The Story of Ulbricht
Wood-turning on lathes, the Ulbricht grand tradition, can be traced back to the small German mining town of Seiffen, in the mountains of the Erzgebirge. Records document the Ulbricht family as wood turners from the 1700s.
Otto Ulbricht, a professional wood turner who started his own business in 1928, built a new factory in 1934. After World War II, when the area became the East German Zone and private industry was taken out of the hands of individuals, Otto took his family across the border where they resettled in the Bavarian town of Lauingen, near Augsburg. Once settled, with his Erzgebirge wood-turning traditions transplanted to Bavaria, Otto began again.
When Otto died in 1968, his son Christian Ulbricht, now in charge of the family enterprise, continued those time-honored traditions. In 1978 Christian expanded his thinking, and developed a new company which he named Holzkunst Christian Ulbricht.
In the early 1990s, when East and West re-unified and Germany once again became one nation, Christian brought back to the family the factory in Seiffen begun by his father so many years ago. Today, the company operates out of both locations.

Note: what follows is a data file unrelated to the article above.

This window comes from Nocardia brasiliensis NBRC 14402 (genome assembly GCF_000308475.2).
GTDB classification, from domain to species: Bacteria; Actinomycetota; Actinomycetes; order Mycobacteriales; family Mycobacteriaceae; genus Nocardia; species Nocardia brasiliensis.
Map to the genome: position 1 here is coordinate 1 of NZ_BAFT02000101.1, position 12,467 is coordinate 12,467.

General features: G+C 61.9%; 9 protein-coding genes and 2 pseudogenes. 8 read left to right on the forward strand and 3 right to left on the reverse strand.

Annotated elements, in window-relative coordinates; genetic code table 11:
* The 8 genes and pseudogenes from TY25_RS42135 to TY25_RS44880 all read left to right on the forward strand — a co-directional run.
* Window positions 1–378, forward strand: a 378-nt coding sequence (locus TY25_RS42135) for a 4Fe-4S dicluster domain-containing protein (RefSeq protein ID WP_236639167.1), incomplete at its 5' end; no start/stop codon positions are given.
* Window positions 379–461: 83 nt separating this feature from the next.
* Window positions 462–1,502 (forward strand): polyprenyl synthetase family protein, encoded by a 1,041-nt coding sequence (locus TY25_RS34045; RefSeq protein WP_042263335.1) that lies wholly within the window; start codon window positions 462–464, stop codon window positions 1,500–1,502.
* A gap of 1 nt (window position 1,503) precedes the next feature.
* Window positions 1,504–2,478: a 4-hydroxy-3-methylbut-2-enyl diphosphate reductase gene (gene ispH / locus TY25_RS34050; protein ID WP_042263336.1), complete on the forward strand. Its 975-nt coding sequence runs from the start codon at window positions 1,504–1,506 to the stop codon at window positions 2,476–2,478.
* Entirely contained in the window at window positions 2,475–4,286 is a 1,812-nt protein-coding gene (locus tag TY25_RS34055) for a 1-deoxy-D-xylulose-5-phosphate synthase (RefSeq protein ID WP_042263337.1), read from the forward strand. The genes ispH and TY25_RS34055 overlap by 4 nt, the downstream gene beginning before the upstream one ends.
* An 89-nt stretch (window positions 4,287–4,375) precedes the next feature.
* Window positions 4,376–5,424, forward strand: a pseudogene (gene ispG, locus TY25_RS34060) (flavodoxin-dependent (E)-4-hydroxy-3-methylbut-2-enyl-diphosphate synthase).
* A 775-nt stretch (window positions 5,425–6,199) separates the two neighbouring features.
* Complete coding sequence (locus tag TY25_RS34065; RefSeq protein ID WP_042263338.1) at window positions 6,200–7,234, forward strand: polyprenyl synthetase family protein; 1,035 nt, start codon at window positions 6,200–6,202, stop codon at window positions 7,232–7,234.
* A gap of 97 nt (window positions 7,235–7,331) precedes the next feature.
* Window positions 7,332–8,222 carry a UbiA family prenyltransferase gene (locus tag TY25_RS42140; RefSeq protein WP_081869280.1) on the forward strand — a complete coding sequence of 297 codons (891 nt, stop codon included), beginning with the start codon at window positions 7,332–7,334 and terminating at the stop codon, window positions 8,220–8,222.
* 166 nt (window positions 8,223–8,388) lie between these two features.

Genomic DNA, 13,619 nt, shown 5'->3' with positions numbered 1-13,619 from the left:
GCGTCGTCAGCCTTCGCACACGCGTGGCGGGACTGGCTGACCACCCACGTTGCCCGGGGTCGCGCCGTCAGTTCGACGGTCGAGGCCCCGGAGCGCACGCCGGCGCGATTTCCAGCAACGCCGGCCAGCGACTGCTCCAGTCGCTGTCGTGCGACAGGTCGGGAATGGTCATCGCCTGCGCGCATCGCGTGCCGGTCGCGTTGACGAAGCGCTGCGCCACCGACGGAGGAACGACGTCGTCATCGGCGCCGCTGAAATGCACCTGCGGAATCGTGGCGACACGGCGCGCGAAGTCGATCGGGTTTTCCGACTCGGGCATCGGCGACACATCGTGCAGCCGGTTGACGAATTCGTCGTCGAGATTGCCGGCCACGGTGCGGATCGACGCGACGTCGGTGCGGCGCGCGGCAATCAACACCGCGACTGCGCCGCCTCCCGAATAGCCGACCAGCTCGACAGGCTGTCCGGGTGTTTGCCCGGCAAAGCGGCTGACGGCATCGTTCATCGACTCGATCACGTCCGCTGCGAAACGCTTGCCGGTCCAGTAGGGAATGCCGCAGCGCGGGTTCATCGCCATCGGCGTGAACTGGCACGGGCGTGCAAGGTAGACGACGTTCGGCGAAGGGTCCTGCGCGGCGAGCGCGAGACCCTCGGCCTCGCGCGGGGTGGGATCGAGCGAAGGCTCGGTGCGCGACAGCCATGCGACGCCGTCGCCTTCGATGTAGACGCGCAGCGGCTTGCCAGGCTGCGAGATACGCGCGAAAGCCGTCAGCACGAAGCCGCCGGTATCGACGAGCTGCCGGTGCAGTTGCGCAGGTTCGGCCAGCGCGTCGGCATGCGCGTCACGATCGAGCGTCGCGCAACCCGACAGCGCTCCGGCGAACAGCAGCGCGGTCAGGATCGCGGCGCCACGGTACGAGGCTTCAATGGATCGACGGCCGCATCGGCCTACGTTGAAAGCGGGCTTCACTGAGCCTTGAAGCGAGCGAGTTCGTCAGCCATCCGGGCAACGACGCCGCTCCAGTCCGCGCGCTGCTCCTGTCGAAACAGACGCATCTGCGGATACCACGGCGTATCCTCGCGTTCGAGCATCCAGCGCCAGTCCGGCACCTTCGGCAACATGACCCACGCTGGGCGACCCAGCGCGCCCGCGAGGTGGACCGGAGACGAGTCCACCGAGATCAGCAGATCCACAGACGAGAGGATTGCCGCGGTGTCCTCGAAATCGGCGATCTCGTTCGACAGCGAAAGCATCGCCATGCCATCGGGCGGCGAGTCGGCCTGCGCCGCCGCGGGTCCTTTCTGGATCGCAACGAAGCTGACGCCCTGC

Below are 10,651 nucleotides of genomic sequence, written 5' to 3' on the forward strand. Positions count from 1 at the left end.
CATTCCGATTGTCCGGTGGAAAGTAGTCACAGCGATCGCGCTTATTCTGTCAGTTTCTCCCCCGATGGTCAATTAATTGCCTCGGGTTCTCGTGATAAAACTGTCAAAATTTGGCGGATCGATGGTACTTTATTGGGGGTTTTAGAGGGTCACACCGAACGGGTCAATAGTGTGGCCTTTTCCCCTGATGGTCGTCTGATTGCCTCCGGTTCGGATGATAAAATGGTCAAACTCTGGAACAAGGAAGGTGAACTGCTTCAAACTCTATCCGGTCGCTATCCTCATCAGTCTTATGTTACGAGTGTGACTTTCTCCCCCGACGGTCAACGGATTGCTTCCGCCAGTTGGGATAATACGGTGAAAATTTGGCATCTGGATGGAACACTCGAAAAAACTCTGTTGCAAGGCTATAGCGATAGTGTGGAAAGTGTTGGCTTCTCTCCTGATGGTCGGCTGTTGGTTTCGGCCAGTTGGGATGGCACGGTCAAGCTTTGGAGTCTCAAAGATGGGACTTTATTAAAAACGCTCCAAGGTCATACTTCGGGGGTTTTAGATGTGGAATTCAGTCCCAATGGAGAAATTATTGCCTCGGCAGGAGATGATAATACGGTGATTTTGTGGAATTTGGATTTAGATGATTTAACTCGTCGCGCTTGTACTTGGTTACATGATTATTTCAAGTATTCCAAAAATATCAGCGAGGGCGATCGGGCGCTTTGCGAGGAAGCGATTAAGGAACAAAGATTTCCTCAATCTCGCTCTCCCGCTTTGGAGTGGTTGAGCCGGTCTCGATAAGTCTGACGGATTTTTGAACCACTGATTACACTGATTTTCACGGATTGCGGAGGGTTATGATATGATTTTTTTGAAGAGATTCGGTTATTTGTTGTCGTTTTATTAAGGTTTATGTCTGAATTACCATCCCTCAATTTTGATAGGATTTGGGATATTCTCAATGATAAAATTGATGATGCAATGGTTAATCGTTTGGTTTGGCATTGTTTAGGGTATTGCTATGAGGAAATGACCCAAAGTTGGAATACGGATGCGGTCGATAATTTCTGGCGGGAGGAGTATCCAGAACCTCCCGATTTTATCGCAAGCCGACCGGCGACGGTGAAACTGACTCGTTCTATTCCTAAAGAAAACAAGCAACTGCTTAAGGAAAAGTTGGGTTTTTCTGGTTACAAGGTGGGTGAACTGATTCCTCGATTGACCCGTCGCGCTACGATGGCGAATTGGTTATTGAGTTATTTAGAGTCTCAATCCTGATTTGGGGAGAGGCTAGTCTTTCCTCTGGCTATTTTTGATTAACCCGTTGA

Now in its third generation, the Ulbricht family continues to produce wood-turned products of the finest quality. In addition to an extensive line nutcrackers, there are incense burners, music boxes, figurines, pyramids and ornaments geared for Christmas and Easter.
Traditions are very important to Ulbricht. Not only those that strengthen ties to the land and to family, but also those that continue the traditions of excellence in production that date back 300 years.
With a story that spans over centuries and continents, Christian Ulbright offers more than just fine craftsmanship: it offers you a piece of history. Christian's father persevered through decades of Communist persecution, moving his operations without ever giving up his love of crafting fine wooden and metal figures and trinkets. Now, his son continues the tradition, providing beautiful toys, knickknacks, and more, all with authentic Germanic charm.